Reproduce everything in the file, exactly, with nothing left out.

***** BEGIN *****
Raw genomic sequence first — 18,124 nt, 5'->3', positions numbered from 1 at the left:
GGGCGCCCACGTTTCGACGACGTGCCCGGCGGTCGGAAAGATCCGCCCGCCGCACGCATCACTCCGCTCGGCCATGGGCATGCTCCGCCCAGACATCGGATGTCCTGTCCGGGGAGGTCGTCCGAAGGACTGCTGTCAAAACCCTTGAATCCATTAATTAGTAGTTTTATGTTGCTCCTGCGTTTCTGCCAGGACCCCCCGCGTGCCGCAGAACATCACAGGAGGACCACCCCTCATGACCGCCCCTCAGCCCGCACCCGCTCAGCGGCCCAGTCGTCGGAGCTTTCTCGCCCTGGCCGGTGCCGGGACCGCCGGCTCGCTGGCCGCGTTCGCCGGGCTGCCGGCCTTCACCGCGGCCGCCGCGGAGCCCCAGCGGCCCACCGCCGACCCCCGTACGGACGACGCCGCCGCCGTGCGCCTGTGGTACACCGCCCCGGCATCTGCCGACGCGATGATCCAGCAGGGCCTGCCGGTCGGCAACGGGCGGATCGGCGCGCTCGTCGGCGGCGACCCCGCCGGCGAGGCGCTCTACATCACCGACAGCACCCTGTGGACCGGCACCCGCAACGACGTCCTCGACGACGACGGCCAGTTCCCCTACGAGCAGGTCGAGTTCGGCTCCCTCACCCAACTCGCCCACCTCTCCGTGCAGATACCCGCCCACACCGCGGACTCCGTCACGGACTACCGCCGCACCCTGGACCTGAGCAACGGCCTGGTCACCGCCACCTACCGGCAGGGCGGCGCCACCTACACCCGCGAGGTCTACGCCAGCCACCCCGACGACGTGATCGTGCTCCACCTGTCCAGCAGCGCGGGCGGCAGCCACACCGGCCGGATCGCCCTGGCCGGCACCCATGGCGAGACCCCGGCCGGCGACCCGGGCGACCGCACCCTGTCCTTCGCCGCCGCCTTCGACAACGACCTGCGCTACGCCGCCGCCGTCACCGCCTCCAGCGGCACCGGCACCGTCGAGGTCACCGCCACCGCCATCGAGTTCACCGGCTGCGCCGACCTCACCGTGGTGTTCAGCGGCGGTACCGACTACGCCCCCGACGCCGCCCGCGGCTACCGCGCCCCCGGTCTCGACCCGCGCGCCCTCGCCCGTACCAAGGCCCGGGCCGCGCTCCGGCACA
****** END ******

Raw genomic sequence first — 18,124 nt, 5'->3', positions numbered from 1 at the left:
GGGCGCCCACGTTTCGACGACGTGCCCGGCGGTCGGAAAGATCCGCCCGCCGCACGCATCACTCCGCTCGGCCATGGGCATGCTCCGCCCAGACATCGGATGTCCTGTCCGGGGAGGTCGTCCGAAGGACTGCTGTCAAAACCCTTGAATCCATTAATTAGTAGTTTTATGTTGCTCCTGCGTTTCTGCCAGGACCCCCCGCGTGCCGCAGAACATCACAGGAGGACCACCCCTCATGACCGCCCCTCAGCCCGCACCCGCTCAGCGGCCCAGTCGTCGGAGCTTTCTCGCCCTGGCCGGTGCCGGGACCGCCGGCTCGCTGGCCGCGTTCGCCGGGCTGCCGGCCTTCACCGCGGCCGCCGCGGAGCCCCAGCGGCCCACCGCCGACCCCCGTACGGACGACGCCGCCGCCGTGCGCCTGTGGTACACCGCCCCGGCATCTGCCGACGCGATGATCCAGCAGGGCCTGCCGGTCGGCAACGGGCGGATCGGCGCGCTCGTCGGCGGCGACCCCGCCGGCGAGGCGCTCTACATCACCGACAGCACCCTGTGGACCGGCACCCGCAACGACGTCCTCGACGACGACGGCCAGTTCCCCTACGAGCAGGTCGAGTTCGGCTCCCTCACCCAACTCGCCCACCTCTCCGTGCAGATACCCGCCCACACCGCGGACTCCGTCACGGACTACCGCCGCACCCTGGACCTGAGCAACGGCCTGGTCACCGCCACCTACCGGCAGGGCGGCGCCACCTACACCCGCGAGGTCTACGCCAGCCACCCCGACGACGTGATCGTGCTCCACCTGTCCAGCAGCGCGGGCGGCAGCCACACCGGCCGGATCGCCCTGGCCGGCACCCATGGCGAGACCCCGGCCGGCGACCCGGGCGACCGCACCCTGTCCTTCGCCGCCGCCTTCGACAACGACCTGCGCTACGCCGCCGCCGTCACCGCCTCCAGCGGCACCGGCACCGTCGAGGTCACCGCCACCGCCATCGAGTTCACCGGCTGCGCCGACCTCACCGTGGTGTTCAGCGGCGGTACCGACTACGCCCCCGACGCCGCCCGCGGCTACCGCGCCCCCGGTCTCGACCCGCGCGCCCTCGCCCGTACCAAGGCCCGGGCCGCGCTCCGGCACA